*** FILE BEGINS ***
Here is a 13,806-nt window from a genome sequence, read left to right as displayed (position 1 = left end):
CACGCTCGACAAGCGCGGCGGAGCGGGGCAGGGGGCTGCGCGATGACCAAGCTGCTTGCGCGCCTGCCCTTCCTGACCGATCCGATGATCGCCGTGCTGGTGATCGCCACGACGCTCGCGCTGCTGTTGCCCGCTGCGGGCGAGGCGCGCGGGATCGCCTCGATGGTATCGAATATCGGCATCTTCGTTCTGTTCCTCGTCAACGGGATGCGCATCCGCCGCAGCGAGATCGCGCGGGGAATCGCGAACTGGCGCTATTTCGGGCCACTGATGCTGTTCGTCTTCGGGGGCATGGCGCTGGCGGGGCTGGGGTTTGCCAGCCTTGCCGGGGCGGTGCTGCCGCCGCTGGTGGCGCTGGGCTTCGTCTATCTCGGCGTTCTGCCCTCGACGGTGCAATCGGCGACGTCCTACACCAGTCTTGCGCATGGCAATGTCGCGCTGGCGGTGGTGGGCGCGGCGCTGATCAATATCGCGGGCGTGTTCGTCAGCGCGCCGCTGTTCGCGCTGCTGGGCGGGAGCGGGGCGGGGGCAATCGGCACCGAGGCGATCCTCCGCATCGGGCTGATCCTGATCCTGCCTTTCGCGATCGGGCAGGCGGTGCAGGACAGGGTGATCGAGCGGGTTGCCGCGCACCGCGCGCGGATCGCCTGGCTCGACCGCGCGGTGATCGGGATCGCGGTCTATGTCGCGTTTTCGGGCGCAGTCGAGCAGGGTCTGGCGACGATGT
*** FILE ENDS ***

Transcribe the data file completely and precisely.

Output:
Here is a 13,806-nt window from a genome sequence, read left to right as displayed (position 1 = left end):
CACGCTCGACAAGCGCGGCGGAGCGGGGCAGGGGGCTGCGCGATGACCAAGCTGCTTGCGCGCCTGCCCTTCCTGACCGATCCGATGATCGCCGTGCTGGTGATCGCCACGACGCTCGCGCTGCTGTTGCCCGCTGCGGGCGAGGCGCGCGGGATCGCCTCGATGGTATCGAATATCGGCATCTTCGTTCTGTTCCTCGTCAACGGGATGCGCATCCGCCGCAGCGAGATCGCGCGGGGAATCGCGAACTGGCGCTATTTCGGGCCACTGATGCTGTTCGTCTTCGGGGGCATGGCGCTGGCGGGGCTGGGGTTTGCCAGCCTTGCCGGGGCGGTGCTGCCGCCGCTGGTGGCGCTGGGCTTCGTCTATCTCGGCGTTCTGCCCTCGACGGTGCAATCGGCGACGTCCTACACCAGTCTTGCGCATGGCAATGTCGCGCTGGCGGTGGTGGGCGCGGCGCTGATCAATATCGCGGGCGTGTTCGTCAGCGCGCCGCTGTTCGCGCTGCTGGGCGGGAGCGGGGCGGGGGCAATCGGCACCGAGGCGATCCTCCGCATCGGGCTGATCCTGATCCTGCCTTTCGCGATCGGGCAGGCGGTGCAGGACAGGGTGATCGAGCGGGTTGCCGCGCACCGCGCGCGGATCGCCTGGCTCGACCGCGCGGTGATCGGGATCGCGGTCTATGTCGCGTTTTCGGGCGCAGTCGAGCAGGGTCTGGCGACGATGT